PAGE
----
The main characters that did actually appear for the entirety of the film were completely misused, however. Professor X was a careless prick and didn’t act like himself, Beast was super emo and almost became Dark Beast and Magneto switched his allegiances on a dime because he conveniently didn’t have all the information.

The threat in the film other than the Phoenix Force was a bunch of shapeshifting aliens that were obviously written to be the Skrulls but probably got changed late in production because Disney bought Fox and they couldn’t have Skrulls in an X-Men movie just after they introduced them in Captain Marvel.

Everything in this film feels scaled down as well. Every big battle is in a small area. There’s the fight at Jean’s daddy’s house, the confrontation on a small island, the big second act battle in front of a modest sized New York City building and its generic lobby and then the big finale which takes place on a train. They definitely didn’t do anything epic in scale, which seems like a missed opportunity considering that this is a movie that features the Phoenix Force trying to cleanse the Earth with fire.

Sophie Turner is also the focal point of the movie and I’m still not sure if she can act or not. This movie doesn’t help her case, as she was monotone in every scene, barely conveyed emotion and just acted like she was completely disinterested in the whole project.

While it sounds like I’m bashing the film and honestly, I probably am, I did like a few things.

For one, the Hans Zimmer score was damn incredible. It’s rare that I even notice music in movies anymore but I noticed it here and it actually made some scenes better and more emotional when some of the actors couldn’t even do that themselves.

I also liked the opening sequence, even if these teens going into space, untested, at the request of the United States President seemed strange.

Some of the new mutants in Magneto’s camp were also pretty cool additions in the New York and train battles but they were just kind of there and then discarded. The dude with the killer dreads was pretty badass; think Omega Red… but with dreads instead of hand tentacles.

I was really happy to see Dazzler show up too but she’s completely wasted in a cheap cameo. She sort of just hangs out in the background and doesn’t do anything else. Fans that have wanted Dazzler since 2000’s X-Men will probably feel cheated, especially since she was played by Halston Sage, who is dynamite on The Orville.

Additionally, I can’t say enough about how good Michael Fassbender and James McAvoy are in these films. Their bond transcends the screen, it truly does. It just sucks that the material they had to work with here was so fucking lackluster.

On a side note, I really liked Nicholas Hoult too. He’s a solid Beast, even if I wasn’t initially keen on the casting. But like the other two great actors in this, he also had shit to work with in this picture.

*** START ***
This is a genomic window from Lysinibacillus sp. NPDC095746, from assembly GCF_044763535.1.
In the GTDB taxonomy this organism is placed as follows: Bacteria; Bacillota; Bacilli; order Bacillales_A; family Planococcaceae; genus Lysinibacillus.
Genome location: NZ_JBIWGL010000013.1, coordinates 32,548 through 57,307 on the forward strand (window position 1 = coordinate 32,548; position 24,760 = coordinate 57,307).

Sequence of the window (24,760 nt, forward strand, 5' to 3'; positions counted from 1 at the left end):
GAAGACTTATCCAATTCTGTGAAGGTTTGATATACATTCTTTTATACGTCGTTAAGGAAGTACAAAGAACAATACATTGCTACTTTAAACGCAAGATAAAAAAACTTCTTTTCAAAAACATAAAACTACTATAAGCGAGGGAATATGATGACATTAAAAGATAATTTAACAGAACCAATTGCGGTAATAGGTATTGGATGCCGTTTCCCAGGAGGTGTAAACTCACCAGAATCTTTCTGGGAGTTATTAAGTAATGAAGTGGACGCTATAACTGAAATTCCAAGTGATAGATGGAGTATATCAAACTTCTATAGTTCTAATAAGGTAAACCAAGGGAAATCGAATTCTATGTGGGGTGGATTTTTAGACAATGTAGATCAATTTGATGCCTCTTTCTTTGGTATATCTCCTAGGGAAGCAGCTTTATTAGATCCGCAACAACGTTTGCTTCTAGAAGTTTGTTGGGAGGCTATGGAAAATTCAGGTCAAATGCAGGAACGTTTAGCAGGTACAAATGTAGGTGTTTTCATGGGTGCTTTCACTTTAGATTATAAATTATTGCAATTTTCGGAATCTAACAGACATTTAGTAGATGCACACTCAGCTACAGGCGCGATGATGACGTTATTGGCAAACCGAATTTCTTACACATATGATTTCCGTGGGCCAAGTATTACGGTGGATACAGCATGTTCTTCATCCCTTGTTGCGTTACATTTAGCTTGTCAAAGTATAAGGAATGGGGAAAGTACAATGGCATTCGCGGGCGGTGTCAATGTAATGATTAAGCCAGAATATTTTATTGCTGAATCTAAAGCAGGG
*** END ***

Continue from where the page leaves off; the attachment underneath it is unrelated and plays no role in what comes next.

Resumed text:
To be fair, a lot of this film’s issues might not be the fault of the actual filmmakers. Simon Kinberg can do some solid stuff and he’s mostly handled this franchise well. However, Disney bought Fox just before this movie was slated to come out. It’s pretty well known now that they meddled with it in post-production because they thought it was too similar to Captain Marvel, which they were banking the entire future of the Marvel Cinematic Universe on.

In the end, though, we got a really mediocre movie made by people that don’t seem like they care anymore. I guess it’s fitting that this incarnation of the cinematic X-Men franchise is now dead.

So I guess we’ll have to wait a few more years (or longer) to see what Disney does with the X-Men once they are rebooted into the MCU.

Rating: 5.25/10
Pairs well with: all the other Fox X-Men films and spinoffs.

TV Review: Carnival Row (2019- )

Original Run: August 30th, 2019 – current
Created by: Rene Echevarria, Travis Beacham
Directed by: various
Written by: various
Based on: A Killing On Carnival Row by Travis Beacham
Music by: Nathan Barr
Cast: Orlando Bloom, Cara Delevingne, Simon McBurney, Tamzin Merchant, David Gyasi, Andrew Gower, Karla Crome, Arty Froushan, Indira Varma, Jared Harris, Alice Krige

Siesta Productions, Legendary Television, Amazon Studios, 8 Episodes (so far), 5-67 Minutes (per episode)

Review:

It took a few episodes for this show to kind of hit any sort of stride. Around episode three or so, I thought I would like it, as it was coming together in an interesting way.

However, I couldn’t finish the first season and it was only eight episodes.

The problem with this show is not that it deals with political and social issues, it’s that it bashes you in the face with them, again and again. It’s so heavy-handed that I don’t even know how it can physically lift its arms to hit its audience and clobber them with narratives and tropes that feel extremely outdated and tired.